Top Court Denies Leave to Appeal in Contested Application for a Reverse Vesting Order in Nemaska Restructuring Proceedings

Authors: Gabriel Lavery Lepage, Christian Lachance, Denis Ferland and Alexandra Ghelerter

The Supreme Court of Canada (SCC) has denied leave to appeal in the proceedings of Nemaska Lithium Inc. and its subsidiaries (collectively, Nemaska) under the Companies’ Creditors Arrangement Act (CCAA). In November 2020, the Québec Court of Appeal (QCA) dismissed leave applications from the decision of the Superior Court of Québec (SCQ). In this decision, the SCQ granted, for the first time after a contested hearing, a “reverse vesting order” (RVO).

Unlike a standard vesting order, which consists of the transfer of the purchased assets out of the insolvent entity, free and clear of creditors’ rights and claims, an RVO consists of the sale of the shares of the insolvent entity but excluding certain unwanted assets and liabilities. In an RVO transaction, under a pre-closing reorganization authorized by the RVO, the unwanted assets and liabilities are transferred, assigned and vested out of the existing entity to a newly incorporated entity. The formerly insolvent entity, unburdened by these assets and liabilities, is then purchased and its operations continued.

One of the most significant advantages of an RVO over a traditional vesting order is that purchasing the insolvent entity itself (rather than its assets) allows existing permits, licences, authorizations and essential contracts to stay intact, and the use of existing tax attributes to be maximized. As a result, this innovative structure is especially useful for distressed companies operating in highly regulated industries or owning assets that may be difficult or impossible to transfer.

Although the RVO structure has been approved without any opposition in a number of previous insolvency proceedings, including the restructurings of Stornoway Diamond, Plasco Energy, Wayland Group, Comark Holdings and Beleave Inc., the RVO granted in Nemaska was, for the first time, rendered after a contested hearing. As a result of its formal recognition in the Nemaska proceedings, the RVO structure is likely to become an increasingly common feature in the Canadian restructuring landscape.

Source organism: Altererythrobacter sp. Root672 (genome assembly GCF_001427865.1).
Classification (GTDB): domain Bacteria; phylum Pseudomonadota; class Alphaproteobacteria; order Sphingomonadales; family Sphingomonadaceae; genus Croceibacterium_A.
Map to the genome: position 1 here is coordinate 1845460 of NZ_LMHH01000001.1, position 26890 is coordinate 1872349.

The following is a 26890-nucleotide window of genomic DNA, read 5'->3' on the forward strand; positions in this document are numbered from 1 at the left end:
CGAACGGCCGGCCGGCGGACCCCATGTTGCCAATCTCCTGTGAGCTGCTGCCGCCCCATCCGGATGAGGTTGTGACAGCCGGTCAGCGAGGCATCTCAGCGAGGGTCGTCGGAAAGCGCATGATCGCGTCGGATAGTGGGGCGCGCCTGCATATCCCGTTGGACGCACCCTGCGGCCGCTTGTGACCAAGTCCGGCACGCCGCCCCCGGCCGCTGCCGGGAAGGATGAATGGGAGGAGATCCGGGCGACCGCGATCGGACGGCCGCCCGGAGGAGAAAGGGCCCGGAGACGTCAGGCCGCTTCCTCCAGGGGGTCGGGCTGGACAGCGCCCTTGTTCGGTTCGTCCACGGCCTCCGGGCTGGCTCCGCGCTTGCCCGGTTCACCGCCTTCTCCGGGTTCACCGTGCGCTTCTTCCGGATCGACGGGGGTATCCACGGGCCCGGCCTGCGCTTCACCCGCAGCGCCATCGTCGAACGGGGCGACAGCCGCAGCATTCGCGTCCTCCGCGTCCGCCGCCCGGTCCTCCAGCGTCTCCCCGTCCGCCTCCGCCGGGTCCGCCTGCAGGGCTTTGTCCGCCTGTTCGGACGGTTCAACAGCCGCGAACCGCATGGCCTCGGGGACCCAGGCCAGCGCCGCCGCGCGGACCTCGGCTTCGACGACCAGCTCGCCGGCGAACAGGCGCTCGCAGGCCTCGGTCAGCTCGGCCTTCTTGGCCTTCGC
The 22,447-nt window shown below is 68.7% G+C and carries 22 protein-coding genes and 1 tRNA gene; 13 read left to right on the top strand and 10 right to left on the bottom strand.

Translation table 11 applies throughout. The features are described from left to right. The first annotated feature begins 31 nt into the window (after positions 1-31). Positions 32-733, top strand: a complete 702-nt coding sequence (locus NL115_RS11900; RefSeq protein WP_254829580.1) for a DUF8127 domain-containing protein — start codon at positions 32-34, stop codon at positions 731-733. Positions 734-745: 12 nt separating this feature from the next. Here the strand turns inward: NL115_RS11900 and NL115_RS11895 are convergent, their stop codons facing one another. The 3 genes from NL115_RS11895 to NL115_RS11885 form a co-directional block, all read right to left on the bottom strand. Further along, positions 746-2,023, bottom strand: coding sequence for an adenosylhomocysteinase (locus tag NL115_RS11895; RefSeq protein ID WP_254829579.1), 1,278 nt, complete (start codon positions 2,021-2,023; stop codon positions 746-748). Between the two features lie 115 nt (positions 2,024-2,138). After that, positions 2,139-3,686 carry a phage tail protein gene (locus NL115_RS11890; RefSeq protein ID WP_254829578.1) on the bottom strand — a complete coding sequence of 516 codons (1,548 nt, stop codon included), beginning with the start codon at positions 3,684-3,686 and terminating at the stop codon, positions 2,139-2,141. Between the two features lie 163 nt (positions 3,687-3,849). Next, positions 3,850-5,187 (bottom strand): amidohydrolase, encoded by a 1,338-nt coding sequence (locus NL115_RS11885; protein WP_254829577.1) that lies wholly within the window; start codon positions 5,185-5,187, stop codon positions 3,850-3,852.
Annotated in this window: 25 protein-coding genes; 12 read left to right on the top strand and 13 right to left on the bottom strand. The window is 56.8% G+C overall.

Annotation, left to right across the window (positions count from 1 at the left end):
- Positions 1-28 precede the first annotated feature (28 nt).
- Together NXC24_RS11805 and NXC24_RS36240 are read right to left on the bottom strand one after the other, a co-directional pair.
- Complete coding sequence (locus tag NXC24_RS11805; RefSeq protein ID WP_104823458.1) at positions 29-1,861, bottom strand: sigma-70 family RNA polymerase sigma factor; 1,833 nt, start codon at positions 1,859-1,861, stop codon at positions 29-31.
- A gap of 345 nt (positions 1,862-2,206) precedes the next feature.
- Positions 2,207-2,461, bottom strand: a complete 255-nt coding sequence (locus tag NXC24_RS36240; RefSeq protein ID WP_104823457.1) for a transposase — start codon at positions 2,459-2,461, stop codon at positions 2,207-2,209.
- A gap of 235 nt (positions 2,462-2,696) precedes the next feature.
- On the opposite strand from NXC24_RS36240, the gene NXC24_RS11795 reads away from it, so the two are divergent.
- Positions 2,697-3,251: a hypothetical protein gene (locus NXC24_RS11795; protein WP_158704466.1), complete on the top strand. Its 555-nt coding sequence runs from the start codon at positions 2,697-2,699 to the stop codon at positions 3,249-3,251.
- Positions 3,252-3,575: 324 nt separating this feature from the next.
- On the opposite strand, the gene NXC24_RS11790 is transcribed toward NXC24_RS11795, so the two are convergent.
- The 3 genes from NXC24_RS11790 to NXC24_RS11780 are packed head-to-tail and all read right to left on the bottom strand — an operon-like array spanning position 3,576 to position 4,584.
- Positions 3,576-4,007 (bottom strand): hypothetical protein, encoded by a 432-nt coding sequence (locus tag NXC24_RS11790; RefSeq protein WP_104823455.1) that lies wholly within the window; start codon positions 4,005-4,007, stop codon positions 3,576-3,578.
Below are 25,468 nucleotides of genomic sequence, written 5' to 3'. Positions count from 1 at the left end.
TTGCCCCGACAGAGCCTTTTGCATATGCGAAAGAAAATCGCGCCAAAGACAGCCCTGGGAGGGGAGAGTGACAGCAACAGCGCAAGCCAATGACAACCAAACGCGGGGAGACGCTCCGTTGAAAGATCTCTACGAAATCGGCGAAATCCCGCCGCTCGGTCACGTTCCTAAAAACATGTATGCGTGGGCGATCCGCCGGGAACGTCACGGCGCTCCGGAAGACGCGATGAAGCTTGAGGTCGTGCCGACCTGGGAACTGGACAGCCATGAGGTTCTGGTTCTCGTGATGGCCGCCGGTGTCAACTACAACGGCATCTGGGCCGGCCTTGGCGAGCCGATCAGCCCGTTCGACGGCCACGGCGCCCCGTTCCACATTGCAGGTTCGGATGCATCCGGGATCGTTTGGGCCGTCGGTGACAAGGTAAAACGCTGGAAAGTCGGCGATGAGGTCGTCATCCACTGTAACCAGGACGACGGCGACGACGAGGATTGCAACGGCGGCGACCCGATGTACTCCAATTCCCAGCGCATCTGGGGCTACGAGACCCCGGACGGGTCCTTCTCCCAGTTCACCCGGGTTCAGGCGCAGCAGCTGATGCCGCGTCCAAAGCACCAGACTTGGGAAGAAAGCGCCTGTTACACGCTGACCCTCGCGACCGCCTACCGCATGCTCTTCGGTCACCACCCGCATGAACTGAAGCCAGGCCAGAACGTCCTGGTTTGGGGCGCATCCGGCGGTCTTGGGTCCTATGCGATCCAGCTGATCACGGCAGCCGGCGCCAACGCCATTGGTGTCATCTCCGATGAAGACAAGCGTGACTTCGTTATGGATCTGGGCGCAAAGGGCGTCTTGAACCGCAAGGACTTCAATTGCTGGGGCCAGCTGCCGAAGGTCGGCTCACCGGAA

Nemaska was a publicly traded company that intended to become a producer of lithium hydroxide, primarily for the growing lithium battery market, which is driven by demand for electric vehicles, energy storage and mobile electronics. Nemaska was developing one of the largest spodumene deposits in the world, both in terms of volume and grade.

On December 23, 2019, Nemaska sought and obtained protection under the CCAA. Following an SCQ-approved sale or investment solicitation process (SISP), Nemaska accepted a credit bid submitted by a group comprised of The Pallinghurst Group,1 Investissement Québec and Orion. The bid was conditional upon the issuance of an RVO.

This is the context in which the SCQ considered the application for the issuance of an RVO. The application was opposed by an alleged creditor and by certain shareholders of Nemaska. Numerous arguments were raised by the alleged creditor and the shareholders, including that the SCQ did not have jurisdiction under the CCAA to issue an RVO since the RVO did not involve a “sale or disposition of assets” and would allow Nemaska to restructure under and emerge from the CCAA without having to propose a plan of arrangement.